Our previous studies have demonstrated that endogenous DA and DA-dependent neurodegeneration have a pathophysiologic role in sporadic as well as familial form of PD. The DA toxicity is associated with iron species induced DA neuron demise. The DA neurotoxicity of wild type (WT) and mutant α-synuclein can be endogenous DA related. We showed that extra-mitochondrial WT PINK1 inhibit tyrosine hydroxylase (TH) and down regulate DA level in DA neurons, whereas pathogenic PINK1 mutations up-regulate TH activity and DA content in DA neurons. Furthermore mutant PINK1 induced DA neurodegeneration can be alleviated by a clinical grade drug, α-methyl-L-tyrosine (α-MT), a TH inhibitor.

We showed that LRRK2 could modulate TH activity and DA content in DA neurons in a LRRK2 kinase activity dependent manner. Increased LRRK2 activity can lead to up-regulated TH activity and enhanced DA content in DA neurons, while decreased LRRK2 activity can be associated with down regulated TH activity and DA level in DA neurons. In our transgenic (TG) Drosophila PD model PD-linked LRRK2 mutations disrupted the TH-DA pathway, resulting in up-regulation of DA level early in the disease which subsequently led to neurodegeneration. The LRRK2 induced DA toxicity and degeneration could be abrogated by WT PINK1 (but not PINK1 mutations) and early treatment with α-MT was able to reverse the pathologies in human neurons and TG Drosophila models with pathogenic LRRK2 mutations.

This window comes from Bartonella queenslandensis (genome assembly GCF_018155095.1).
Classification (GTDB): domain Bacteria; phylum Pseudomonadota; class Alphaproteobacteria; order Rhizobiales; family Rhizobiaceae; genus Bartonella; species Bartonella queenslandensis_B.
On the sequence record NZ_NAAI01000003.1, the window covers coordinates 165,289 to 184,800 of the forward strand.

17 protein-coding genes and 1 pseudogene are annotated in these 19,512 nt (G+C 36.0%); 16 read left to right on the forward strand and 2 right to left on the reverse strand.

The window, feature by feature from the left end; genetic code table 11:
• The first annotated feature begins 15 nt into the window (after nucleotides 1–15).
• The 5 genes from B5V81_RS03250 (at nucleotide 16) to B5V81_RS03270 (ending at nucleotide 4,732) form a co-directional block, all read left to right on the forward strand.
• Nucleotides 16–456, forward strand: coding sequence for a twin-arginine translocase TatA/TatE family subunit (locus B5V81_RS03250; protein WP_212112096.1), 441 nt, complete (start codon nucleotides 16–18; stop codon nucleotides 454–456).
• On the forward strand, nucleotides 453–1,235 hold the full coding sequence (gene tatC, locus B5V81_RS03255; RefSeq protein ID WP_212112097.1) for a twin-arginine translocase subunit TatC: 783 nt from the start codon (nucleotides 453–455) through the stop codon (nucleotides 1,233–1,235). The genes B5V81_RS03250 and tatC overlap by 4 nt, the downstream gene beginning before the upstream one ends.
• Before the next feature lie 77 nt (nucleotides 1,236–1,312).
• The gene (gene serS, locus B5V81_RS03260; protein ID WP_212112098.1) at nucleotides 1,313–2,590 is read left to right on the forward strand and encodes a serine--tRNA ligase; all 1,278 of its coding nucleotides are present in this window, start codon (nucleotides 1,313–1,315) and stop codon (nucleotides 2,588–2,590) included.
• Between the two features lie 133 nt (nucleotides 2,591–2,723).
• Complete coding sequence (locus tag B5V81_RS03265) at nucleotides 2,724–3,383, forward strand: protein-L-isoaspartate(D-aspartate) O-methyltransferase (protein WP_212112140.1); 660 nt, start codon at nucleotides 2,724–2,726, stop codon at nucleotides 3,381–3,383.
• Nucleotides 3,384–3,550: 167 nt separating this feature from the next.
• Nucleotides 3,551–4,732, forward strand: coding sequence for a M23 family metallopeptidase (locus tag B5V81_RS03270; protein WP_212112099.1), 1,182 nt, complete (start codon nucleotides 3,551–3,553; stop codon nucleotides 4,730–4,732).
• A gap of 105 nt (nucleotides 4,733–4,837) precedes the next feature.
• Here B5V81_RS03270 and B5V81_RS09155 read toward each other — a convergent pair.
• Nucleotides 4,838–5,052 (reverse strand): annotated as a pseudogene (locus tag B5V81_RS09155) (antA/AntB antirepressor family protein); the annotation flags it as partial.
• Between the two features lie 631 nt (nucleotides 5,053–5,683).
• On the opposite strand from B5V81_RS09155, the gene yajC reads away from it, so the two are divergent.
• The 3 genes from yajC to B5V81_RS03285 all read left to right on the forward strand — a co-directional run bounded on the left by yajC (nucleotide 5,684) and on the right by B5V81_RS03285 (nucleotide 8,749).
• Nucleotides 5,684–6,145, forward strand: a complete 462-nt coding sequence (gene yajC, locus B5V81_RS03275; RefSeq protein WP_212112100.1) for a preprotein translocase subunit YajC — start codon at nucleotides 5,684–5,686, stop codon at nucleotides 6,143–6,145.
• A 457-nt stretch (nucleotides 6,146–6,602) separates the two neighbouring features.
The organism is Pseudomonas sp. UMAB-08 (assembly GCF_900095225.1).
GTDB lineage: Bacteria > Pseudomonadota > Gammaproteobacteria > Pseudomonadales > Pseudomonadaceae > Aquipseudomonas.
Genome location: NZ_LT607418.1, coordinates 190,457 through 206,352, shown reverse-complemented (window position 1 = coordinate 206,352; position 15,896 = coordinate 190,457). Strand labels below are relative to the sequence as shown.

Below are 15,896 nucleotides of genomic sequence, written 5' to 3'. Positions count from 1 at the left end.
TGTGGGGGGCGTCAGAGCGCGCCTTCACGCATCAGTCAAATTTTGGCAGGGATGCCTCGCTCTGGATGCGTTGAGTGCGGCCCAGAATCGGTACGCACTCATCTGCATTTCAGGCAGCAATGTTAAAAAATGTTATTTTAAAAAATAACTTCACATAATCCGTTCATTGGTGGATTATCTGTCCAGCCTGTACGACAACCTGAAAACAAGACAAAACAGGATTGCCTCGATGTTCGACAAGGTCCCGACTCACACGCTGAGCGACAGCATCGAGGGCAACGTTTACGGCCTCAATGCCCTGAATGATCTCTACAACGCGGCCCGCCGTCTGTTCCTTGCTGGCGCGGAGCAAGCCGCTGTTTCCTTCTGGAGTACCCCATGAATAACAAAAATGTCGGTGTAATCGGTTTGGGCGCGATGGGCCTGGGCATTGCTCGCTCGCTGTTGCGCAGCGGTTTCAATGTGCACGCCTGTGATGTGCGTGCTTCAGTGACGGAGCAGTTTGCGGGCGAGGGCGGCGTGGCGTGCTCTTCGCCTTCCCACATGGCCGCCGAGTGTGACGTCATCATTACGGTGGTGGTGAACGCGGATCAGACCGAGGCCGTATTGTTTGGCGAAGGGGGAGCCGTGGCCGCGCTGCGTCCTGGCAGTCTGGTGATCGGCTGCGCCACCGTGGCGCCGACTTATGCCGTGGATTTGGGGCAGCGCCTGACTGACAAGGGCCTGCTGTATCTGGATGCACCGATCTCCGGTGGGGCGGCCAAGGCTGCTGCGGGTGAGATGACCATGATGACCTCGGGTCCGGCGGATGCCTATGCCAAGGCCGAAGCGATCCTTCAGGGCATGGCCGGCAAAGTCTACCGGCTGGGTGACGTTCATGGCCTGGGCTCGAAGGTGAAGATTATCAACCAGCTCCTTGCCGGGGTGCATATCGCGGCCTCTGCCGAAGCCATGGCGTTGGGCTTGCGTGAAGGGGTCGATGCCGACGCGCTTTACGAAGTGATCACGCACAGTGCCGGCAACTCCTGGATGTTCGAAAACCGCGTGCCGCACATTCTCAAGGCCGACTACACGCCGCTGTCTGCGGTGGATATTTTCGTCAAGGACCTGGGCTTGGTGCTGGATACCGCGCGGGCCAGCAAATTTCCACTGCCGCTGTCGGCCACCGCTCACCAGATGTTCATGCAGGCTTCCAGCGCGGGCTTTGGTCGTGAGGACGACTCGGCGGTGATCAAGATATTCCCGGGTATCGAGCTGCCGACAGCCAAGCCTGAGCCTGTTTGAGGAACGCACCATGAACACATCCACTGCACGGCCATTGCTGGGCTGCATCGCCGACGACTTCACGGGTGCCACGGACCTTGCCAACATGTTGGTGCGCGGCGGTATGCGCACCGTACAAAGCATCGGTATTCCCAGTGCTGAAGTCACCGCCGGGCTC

Our findings highlight the pathological roles of endogenous DA in PD pathogenesis as well as LRRK2-PINK1 kinase pair and TH-DA pathway as a potential targets in future anti-PD therapies. It will be interesting to investigate whether up-regulated TH-DA pathway functions and increased DA generation and oxidation can be identified in early stage of high-risk populations, such as LRRK2 or PINK1 mutation healthy carriers.  Healthy subjects with pathogenic LRRK2 or PINK1 mutations identified with increased DA functions may be selected for neuroprotective drug trials.

In the current study, we showed that inhibition of TH by continuous low dose α-MT administration initiated at the early stage was able to prevent LRRK2 G2019S mutation induced DA neurodegeneration in our PD models. α-MT is an orally competitive TH inhibitor, which has been used clinically to treat hypertension-linked phaeochromocytoma and Dystonia, Dyskinesia and Huntington's disease. Low dose α-MT has been shown to be safe with no significant side effects even after prolonged use (3 years). Considering the excellent neurological pharmacology features with low toxicity and high human subject tolerance, the low dosage TH inhibitor therapy with α-MT seems to be a promising approach to protect DA neurons and prevent PD neurodegeneration. Early clinical trials in LRRK2 asymptomatic carriers can be a consideration.